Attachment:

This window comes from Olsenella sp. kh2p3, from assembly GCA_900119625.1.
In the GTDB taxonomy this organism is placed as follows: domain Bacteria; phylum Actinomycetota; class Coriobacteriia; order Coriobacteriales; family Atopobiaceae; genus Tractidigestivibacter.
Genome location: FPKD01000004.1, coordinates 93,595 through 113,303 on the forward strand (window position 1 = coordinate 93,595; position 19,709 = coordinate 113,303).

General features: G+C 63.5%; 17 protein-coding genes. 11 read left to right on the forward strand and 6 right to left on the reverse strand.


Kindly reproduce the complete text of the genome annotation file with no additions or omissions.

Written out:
This window comes from Olsenella sp. kh2p3, from assembly GCA_900119625.1.
In the GTDB taxonomy this organism is placed as follows: domain Bacteria; phylum Actinomycetota; class Coriobacteriia; order Coriobacteriales; family Atopobiaceae; genus Tractidigestivibacter.
Genome location: FPKD01000004.1, coordinates 93,595 through 113,303 on the forward strand (window position 1 = coordinate 93,595; position 19,709 = coordinate 113,303).

General features: G+C 63.5%; 17 protein-coding genes. 11 read left to right on the forward strand and 6 right to left on the reverse strand.